nRF52 PCA10040 DK printf output via putty

I have the nRF52 PCA10040 DK device, and I’m downloading the code from the online mbed tutorial. I’m using Putty serial port to communicate with the device at 9600 baud rate. I’m trying to print out the elements of the Bluetooth beacon signals I receive from my device using the printf() function. The specific elements I’d like to print out are the manufacturer ID, time in milliseconds I received the signal, and the received signal strength in each advertising channels 37, 38, and, 39. I hope to print them out to the console, so I can have a record of the signal strengths over time.

I’m using the example on https://ide.mbed.com/compiler/#nav:/mbed-os-example-ble-EddystoneObserver/source/main.cpp. I took out some elements that I thought were not useful to me in my goal. I’m receiving the Bluetooth beacon signals in the function “advertisementCallback”, and that’s the place I’m printing the applicationSpecificId, which I thought was the manufacturer ID.

I also used the nRF Connect application the RSSI Viewer plugin, but that does not keep a record of all the RSSI values I get over time.

Does anyone know how to print the elements I mentioned?

I also included the full code in this post.

#include <stdio.h>
#include <events/mbed_events.h>
#include “mbed.h”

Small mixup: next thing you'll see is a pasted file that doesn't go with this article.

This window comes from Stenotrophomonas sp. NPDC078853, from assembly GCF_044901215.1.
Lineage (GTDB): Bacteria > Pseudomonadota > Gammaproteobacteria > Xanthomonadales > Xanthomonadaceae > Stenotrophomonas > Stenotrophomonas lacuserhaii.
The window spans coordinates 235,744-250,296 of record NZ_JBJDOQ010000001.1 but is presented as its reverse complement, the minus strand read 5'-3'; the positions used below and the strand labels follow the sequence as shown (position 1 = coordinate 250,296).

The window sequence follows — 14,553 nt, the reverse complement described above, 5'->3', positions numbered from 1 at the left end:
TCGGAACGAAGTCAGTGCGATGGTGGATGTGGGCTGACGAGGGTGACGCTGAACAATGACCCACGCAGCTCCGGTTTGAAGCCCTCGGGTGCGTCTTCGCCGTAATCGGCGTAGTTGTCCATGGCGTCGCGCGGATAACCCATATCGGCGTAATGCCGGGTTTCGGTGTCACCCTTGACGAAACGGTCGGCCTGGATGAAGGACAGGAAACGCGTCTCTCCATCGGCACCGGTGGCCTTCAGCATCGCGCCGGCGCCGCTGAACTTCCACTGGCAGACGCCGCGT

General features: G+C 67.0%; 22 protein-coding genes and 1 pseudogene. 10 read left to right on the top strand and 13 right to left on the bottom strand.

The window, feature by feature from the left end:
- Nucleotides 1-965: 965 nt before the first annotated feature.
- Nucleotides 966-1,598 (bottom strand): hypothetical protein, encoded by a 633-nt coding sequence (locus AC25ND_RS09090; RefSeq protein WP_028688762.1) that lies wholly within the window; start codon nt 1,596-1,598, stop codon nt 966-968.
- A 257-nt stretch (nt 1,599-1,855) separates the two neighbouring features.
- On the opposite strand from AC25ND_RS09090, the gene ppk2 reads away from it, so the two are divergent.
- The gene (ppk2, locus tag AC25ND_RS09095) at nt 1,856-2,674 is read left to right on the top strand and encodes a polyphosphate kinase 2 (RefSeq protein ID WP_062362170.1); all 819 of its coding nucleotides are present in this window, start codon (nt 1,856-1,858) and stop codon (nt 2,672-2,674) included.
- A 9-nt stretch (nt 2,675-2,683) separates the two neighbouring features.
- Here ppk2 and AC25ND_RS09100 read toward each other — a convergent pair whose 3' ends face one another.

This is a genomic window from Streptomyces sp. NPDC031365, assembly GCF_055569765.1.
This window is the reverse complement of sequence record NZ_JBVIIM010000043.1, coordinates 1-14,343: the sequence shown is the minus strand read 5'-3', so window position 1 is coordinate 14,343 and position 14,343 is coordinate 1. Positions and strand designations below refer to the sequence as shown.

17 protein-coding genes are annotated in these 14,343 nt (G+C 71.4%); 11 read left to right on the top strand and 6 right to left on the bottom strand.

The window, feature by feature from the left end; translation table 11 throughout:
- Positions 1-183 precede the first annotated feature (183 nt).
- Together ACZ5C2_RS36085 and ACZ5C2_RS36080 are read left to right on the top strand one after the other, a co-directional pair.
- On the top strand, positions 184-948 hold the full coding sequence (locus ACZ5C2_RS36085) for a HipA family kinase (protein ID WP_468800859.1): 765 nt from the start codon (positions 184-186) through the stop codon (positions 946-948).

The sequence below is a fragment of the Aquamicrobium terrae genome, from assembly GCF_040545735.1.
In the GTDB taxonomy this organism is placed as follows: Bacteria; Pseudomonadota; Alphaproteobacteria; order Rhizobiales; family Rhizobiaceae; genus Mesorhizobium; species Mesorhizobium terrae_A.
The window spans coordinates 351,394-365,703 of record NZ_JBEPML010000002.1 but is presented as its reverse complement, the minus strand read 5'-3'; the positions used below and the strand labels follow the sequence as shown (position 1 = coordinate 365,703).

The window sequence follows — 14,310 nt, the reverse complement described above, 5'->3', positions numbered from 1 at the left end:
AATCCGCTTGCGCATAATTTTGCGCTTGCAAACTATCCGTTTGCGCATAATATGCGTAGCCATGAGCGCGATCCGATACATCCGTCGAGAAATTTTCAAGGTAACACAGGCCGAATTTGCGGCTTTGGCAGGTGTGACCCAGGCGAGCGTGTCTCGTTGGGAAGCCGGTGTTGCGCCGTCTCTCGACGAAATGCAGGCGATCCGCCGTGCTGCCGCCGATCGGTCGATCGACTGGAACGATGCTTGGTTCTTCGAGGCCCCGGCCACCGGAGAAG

#include “ble/BLE.h”

static const int URI_MAX_LENGTH = 18; // Maximum size of service data in ADV packets

static EventQueue eventQueue(/* event count */ 16 * EVENTS_EVENT_SIZE);

DigitalOut led1(LED1, 1);

void periodicCallback(void){
led1 = !led1; /* Do blinky on LED1 while we’re waiting for BLE events */
}

/*

  • This function is called every time we scan an advertisement.
    */
    void advertisementCallback(const Gap::AdvertisementCallbackParams_t params){
    struct AdvertisingData_t {
    uint8_t length; /
    doesn’t include itself */
    GapAdvertisingData::DataType_t dataType;
    uint8_t data[1];
    };

    struct ApplicationData_t {
    uint8_t applicationSpecificId[2];
    uint8_t frameType;
    uint8_t advPowerLevels;
    uint8_t uriData[URI_MAX_LENGTH];
    };

    AdvertisingData_t *pAdvData;
    size_t index = 0;
    while(index < params->advertisingDataLen) {
    pAdvData = (AdvertisingData_t *)&params->advertisingData[index];
    ApplicationData_t *pAppData = (ApplicationData_t *) pAdvData->data;
    printf("%x\n", pAppData->applicationSpecificId);
    index += (pAdvData->length + 1);
    }
    }

void bleInitComplete(BLE::InitializationCompleteCallbackContext *params){
BLE& ble = params->ble;
ble_error_t error = params->error;

if (error != BLE_ERROR_NONE) {
return;
}

if (ble.getInstanceID() != BLE::DEFAULT_INSTANCE) {
return;
}

ble.gap().setScanParams(1800 /* scan interval /, 1500 / scan window */);
ble.gap().startScan(advertisementCallback);
}

void scheduleBleEventsProcessing(BLE::OnEventsToProcessCallbackContext* context) {
BLE &ble = BLE::Instance();
eventQueue.call(Callback<void()>(&ble, &BLE::processEvents));
}

int main(){
eventQueue.call_every(500, periodicCallback);

BLE &ble = BLE::Instance();
ble.onEventsToProcess(scheduleBleEventsProcessing);
ble.init(bleInitComplete);

eventQueue.dispatch_forever();

return 0;
}

From what I remember, you have to place the printf in a separate function which is then called using the eventQueue method so that it does not block the advertisementCallback function.